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Good and Bad News about Metropolitan Mortgage Delinquencies

The latest serious mortgage delinquency data released on have a mix of good and bad news for homeowners and communities.  The good news is that the overall serious mortgage delinquency rate (loans that are either 90+ days delinquent or in the foreclosure process) is showing signs of stabilizing.  The bad news is that the rate is still quite high and the foreclosure rate itself is still on the rise.  Taken together, these trends suggest that the foreclosure problem remains severe but the pipeline of troubled loans may be slowly shrinking.  The evidence also suggests that loans may be lingering longer in the foreclosure inventory.

The data are from December 2010 and are updated quarterly.

For Florida and much of the Southwest, there’s little sunshine in the data.  Metropolitan areas in Florida and the southwestern United States continue to experience some of the highest rates of serious delinquency.  Many Sun Belt cities had rates well above the average for the 100 largest metro areas.  In the map below, at least 3 out of every 20 residential mortgages in the red metros—sometimes as many as 1-in-4—are more than 90 days past due or in foreclosure.  This includes most of Florida, southern California, the Las Vegas area, the Memphis area, and parts of New Jersey and Illinois.  The blue areas are doing much better, but may still be historically high.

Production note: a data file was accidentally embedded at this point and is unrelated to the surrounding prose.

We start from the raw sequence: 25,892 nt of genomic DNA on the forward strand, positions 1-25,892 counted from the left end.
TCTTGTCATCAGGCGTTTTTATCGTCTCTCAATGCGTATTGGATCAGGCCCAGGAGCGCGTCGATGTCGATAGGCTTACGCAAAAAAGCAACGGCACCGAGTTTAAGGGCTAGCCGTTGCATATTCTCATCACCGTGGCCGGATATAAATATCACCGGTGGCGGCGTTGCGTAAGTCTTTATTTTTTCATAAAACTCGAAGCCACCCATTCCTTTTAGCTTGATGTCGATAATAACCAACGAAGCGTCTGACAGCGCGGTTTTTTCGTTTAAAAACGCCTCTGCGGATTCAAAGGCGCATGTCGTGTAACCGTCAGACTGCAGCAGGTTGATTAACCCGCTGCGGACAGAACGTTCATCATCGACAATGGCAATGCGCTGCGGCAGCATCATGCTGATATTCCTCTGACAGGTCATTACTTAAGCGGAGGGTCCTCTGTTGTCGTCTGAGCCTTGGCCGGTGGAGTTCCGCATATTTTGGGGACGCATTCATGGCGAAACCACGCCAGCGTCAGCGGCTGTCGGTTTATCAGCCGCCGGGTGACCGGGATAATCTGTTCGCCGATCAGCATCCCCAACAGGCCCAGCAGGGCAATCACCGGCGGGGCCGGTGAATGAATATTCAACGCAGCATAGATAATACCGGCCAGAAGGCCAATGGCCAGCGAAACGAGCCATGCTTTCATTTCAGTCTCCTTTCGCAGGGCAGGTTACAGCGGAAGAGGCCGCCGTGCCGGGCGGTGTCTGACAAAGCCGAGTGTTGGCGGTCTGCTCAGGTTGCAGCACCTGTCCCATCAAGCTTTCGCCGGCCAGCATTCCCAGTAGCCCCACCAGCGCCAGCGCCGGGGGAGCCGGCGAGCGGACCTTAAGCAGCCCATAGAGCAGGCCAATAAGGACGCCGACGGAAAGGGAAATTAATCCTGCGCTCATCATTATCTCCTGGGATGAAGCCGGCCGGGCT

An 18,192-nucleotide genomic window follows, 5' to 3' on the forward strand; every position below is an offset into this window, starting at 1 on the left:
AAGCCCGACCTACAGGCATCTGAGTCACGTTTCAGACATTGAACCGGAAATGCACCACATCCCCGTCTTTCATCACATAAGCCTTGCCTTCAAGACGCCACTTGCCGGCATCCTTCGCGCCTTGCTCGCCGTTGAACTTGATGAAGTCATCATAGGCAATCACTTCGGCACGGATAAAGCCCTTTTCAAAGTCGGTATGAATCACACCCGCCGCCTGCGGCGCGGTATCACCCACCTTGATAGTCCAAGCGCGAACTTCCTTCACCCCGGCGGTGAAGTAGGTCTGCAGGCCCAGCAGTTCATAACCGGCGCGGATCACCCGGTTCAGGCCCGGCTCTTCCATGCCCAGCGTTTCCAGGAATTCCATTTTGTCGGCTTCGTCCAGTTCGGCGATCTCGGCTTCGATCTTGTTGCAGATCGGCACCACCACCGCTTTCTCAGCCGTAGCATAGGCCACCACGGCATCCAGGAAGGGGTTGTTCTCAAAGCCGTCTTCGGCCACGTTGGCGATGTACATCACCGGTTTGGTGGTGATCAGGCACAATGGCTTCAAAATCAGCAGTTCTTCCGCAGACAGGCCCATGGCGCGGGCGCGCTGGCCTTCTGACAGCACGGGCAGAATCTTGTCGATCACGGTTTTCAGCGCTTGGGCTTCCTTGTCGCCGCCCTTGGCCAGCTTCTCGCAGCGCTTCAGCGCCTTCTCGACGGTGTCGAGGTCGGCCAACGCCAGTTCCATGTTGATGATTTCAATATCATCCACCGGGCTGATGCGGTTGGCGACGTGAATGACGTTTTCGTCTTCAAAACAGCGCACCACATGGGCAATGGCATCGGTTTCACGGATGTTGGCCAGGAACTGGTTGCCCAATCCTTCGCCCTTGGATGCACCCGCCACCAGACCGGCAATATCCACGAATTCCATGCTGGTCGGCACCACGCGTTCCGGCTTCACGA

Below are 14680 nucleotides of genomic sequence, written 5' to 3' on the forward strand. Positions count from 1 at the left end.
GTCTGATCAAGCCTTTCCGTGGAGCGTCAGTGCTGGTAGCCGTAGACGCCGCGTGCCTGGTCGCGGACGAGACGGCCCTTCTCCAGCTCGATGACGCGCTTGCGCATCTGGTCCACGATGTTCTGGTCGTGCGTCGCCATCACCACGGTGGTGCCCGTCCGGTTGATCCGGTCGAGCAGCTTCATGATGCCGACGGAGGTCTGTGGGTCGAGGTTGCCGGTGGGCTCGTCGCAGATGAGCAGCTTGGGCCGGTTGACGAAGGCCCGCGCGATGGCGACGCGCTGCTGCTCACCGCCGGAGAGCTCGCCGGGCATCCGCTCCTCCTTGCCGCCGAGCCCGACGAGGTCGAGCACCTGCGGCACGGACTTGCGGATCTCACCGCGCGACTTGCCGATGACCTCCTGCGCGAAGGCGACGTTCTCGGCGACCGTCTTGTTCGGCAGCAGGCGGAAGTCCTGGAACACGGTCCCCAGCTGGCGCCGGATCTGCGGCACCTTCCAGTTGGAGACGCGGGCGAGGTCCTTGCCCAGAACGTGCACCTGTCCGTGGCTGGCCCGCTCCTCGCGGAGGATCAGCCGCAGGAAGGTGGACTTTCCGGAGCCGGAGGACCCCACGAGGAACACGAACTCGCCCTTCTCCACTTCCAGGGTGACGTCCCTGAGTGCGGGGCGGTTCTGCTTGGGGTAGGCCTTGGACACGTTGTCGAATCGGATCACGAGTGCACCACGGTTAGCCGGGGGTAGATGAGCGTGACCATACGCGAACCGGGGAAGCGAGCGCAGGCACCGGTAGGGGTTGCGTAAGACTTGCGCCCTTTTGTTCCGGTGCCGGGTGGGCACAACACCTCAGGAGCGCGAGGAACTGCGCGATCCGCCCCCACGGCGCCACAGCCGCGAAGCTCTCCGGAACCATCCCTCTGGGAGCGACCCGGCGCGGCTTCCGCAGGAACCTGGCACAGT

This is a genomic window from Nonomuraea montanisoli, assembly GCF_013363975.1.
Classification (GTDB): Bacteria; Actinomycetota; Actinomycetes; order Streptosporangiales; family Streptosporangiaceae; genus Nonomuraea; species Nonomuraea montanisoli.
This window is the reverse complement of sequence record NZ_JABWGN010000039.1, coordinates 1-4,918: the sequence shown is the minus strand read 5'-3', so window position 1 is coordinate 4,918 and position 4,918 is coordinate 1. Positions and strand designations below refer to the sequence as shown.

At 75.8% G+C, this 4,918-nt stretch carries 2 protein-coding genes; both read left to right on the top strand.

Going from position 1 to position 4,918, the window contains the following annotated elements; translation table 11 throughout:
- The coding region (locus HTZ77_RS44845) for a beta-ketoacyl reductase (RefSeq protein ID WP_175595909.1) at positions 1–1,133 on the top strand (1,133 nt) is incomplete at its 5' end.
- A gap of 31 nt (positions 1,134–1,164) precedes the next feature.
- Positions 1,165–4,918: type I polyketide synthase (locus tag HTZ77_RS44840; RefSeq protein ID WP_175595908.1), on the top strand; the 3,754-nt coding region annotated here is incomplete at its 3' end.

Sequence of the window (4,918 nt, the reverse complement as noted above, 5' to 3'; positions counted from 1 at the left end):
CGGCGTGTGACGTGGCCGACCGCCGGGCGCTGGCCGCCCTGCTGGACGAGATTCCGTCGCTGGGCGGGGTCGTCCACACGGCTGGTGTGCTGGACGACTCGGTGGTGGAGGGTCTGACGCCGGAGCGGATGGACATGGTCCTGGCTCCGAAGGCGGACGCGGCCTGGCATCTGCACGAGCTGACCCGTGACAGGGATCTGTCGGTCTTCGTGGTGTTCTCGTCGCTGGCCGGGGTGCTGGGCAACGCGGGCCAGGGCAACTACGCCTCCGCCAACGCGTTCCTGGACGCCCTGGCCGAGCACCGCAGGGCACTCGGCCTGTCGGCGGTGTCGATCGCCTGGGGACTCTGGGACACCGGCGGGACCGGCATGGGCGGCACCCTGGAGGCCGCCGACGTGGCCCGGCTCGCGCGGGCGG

The bad news about high rates of serious delinquency in some areas, particularly in the Rust Belt and Golden State, is tempered with some signs of progress since December 2009.  A few Midwestern metro areas, such as Detroit and Youngstown, saw downward year-over-year trends in serious delinquency; others like Chicago, Columbus and Milwaukee had serious delinquency rates that flattened out but did not drop substantially.  Serious delinquency rates are declining in many hard-hit California metro areas. Although California is still experiencing above-average rates of serious delinquency, some of the state’s hardest hit metro areas, such as Riverside, Stockton, Bakersfield and Modesto, have experienced some of the largest year-over-year drops in serious delinquency across the nation’s 100 largest metro areas.
How is your area faring?  Better or worse than last year?  Better or worse than other metropolitan areas nationwide?  Check out for the national rankings and data for all 366 U.S. metropolitan areas to find out.  ( is a project of the Center for Housing Policy, Local Initiatives Support Corporation, and the Urban Institute.)
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